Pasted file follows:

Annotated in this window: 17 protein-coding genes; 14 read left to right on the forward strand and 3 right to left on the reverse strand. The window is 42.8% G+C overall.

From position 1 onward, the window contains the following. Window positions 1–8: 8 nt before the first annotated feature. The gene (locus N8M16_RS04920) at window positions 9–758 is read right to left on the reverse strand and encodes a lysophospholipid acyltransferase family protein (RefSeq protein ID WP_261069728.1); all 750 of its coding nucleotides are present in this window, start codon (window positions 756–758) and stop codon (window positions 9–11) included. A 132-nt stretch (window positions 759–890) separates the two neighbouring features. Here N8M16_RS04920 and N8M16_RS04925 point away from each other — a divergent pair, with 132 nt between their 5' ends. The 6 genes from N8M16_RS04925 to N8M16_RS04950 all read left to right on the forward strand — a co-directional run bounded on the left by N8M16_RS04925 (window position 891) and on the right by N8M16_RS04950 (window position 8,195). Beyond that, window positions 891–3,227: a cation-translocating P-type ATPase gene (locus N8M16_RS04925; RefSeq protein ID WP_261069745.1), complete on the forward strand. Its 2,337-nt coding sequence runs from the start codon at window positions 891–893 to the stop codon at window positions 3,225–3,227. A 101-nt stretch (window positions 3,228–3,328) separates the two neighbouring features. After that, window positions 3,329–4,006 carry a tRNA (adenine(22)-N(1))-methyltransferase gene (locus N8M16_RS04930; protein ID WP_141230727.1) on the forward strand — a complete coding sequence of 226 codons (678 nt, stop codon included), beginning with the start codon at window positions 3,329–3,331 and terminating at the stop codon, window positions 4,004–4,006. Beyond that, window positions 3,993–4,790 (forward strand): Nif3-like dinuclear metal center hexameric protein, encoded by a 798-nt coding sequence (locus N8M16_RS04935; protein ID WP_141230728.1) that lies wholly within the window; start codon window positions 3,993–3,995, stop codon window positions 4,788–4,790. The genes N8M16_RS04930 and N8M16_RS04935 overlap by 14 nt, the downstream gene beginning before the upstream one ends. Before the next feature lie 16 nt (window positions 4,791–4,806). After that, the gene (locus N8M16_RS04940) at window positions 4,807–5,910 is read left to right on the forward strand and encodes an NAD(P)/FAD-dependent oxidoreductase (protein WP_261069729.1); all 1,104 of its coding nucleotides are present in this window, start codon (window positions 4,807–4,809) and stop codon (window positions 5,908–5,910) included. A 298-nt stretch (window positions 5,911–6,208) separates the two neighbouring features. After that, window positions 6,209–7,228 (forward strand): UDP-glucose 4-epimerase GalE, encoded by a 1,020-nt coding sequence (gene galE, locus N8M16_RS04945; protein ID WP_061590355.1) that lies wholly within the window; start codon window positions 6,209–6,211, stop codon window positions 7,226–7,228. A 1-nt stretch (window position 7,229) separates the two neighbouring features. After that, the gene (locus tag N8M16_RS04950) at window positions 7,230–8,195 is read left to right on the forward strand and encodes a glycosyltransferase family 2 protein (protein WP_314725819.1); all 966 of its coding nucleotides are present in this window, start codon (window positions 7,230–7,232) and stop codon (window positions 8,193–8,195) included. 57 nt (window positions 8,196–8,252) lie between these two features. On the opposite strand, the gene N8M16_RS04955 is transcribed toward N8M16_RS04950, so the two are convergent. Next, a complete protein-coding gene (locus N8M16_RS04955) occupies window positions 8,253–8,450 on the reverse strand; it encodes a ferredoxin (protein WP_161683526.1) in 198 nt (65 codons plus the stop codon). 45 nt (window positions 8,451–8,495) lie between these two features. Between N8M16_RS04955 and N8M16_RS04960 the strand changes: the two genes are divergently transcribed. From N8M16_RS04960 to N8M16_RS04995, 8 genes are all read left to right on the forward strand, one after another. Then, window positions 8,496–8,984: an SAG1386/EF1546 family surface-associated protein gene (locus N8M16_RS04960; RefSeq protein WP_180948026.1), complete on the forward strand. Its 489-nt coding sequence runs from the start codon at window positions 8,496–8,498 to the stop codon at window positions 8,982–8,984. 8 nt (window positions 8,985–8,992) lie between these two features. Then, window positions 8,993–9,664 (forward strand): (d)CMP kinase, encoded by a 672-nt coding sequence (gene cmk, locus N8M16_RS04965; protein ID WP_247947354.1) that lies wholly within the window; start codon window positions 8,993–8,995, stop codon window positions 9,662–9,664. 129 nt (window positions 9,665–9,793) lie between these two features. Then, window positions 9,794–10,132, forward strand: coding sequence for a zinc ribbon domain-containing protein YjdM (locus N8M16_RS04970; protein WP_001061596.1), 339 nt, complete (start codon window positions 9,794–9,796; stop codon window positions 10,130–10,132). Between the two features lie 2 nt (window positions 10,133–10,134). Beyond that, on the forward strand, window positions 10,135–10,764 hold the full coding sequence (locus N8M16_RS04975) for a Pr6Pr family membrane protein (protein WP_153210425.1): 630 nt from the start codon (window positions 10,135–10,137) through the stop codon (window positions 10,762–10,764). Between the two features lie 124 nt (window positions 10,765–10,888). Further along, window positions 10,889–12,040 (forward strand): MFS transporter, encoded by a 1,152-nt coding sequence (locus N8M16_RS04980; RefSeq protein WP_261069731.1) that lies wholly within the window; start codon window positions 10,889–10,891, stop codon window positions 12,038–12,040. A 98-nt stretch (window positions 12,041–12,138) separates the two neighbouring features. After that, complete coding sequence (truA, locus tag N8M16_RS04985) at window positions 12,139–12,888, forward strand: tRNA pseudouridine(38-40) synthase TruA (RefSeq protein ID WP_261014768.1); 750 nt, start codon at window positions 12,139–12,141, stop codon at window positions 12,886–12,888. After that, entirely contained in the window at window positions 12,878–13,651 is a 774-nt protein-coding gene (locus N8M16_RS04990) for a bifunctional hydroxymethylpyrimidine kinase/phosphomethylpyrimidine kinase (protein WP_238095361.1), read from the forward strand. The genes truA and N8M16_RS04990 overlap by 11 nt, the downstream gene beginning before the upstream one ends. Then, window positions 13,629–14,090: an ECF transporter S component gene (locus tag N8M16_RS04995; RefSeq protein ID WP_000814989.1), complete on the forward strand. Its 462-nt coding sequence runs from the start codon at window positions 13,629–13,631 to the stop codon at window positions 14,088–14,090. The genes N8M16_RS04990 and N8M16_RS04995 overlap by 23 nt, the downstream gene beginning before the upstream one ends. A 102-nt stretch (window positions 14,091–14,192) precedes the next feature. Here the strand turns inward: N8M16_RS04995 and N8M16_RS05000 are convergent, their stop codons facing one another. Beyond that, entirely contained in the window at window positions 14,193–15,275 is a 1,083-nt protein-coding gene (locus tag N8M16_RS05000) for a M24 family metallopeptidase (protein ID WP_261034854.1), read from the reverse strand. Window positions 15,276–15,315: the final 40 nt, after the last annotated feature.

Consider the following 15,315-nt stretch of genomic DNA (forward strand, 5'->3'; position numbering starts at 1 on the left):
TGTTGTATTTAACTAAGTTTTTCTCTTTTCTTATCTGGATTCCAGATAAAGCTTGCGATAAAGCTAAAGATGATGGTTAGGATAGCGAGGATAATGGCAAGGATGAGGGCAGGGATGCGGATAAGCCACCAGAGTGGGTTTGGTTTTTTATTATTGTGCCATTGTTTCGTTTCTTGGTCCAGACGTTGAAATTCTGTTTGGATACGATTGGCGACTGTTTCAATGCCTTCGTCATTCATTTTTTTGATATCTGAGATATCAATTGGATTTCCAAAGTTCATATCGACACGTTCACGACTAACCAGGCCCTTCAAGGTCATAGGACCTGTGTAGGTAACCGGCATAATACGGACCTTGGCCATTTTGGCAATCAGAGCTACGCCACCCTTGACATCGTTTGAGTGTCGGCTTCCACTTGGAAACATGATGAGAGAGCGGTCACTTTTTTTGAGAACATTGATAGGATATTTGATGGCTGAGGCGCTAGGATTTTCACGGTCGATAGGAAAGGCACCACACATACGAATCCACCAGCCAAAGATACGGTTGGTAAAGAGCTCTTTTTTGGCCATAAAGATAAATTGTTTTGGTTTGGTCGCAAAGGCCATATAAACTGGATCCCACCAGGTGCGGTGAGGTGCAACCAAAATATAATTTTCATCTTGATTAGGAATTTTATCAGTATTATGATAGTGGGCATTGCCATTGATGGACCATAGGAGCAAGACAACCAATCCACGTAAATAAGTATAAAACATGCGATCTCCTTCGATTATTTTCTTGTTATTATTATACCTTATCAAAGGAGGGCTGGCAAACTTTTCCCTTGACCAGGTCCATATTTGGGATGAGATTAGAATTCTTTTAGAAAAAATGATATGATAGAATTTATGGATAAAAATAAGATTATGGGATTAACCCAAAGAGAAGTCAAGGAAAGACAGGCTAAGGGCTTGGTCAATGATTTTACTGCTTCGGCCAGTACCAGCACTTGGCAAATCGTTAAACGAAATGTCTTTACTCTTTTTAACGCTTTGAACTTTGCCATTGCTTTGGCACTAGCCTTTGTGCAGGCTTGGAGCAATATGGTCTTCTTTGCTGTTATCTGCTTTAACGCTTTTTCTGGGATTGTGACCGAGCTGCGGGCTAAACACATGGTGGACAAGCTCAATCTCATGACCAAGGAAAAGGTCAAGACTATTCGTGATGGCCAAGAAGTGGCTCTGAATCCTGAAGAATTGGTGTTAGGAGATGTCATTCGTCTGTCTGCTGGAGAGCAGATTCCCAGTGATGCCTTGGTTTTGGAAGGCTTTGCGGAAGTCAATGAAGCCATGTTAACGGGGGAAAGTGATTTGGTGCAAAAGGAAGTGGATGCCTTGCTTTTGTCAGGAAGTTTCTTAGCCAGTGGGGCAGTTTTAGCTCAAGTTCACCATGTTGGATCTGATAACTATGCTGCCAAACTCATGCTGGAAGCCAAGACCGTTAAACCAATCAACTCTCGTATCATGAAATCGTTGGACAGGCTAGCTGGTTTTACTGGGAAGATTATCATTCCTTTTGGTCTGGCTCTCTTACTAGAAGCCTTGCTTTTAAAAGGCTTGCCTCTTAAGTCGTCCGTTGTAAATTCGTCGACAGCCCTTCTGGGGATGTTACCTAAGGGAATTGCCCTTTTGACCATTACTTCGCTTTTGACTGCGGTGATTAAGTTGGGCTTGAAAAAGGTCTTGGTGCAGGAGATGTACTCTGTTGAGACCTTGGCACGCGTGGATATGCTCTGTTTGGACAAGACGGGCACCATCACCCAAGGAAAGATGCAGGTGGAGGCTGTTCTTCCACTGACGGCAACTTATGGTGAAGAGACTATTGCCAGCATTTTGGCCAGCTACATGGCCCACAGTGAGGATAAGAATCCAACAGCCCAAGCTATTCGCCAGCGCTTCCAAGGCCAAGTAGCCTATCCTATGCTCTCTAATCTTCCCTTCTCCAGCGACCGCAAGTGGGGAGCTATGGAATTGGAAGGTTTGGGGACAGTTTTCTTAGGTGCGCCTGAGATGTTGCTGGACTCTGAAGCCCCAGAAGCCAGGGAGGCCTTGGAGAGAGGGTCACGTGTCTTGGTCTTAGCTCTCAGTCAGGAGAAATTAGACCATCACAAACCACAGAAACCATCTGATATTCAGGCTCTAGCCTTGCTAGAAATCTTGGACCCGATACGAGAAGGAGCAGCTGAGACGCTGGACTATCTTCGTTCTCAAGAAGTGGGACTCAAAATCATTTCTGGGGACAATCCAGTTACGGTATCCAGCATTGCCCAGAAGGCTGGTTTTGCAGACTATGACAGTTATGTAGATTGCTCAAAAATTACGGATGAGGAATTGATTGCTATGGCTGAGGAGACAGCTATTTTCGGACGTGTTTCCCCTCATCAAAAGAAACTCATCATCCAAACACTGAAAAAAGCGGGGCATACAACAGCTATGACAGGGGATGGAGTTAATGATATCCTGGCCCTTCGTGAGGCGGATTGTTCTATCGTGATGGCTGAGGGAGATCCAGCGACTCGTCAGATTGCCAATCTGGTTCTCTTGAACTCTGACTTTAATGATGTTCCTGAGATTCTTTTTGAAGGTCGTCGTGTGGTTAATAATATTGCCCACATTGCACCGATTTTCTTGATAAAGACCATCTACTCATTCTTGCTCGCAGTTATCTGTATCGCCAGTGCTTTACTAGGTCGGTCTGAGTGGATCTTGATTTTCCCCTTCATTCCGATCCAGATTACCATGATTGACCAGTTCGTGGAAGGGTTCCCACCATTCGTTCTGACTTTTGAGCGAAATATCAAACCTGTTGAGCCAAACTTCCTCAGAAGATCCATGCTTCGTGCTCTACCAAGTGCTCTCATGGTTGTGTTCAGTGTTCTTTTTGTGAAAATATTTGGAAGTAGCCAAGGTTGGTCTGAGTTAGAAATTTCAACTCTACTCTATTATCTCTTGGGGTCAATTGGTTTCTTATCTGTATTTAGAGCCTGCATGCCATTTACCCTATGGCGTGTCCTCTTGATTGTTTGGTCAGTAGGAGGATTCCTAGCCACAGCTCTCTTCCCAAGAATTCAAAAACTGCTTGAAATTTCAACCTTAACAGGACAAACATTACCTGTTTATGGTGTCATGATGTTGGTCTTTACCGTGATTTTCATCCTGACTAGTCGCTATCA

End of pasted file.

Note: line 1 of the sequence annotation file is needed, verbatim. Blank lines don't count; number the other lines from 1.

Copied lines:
Annotated in this window: 17 protein-coding genes; 14 read left to right on the forward strand and 3 right to left on the reverse strand. The window is 42.8% G+C overall.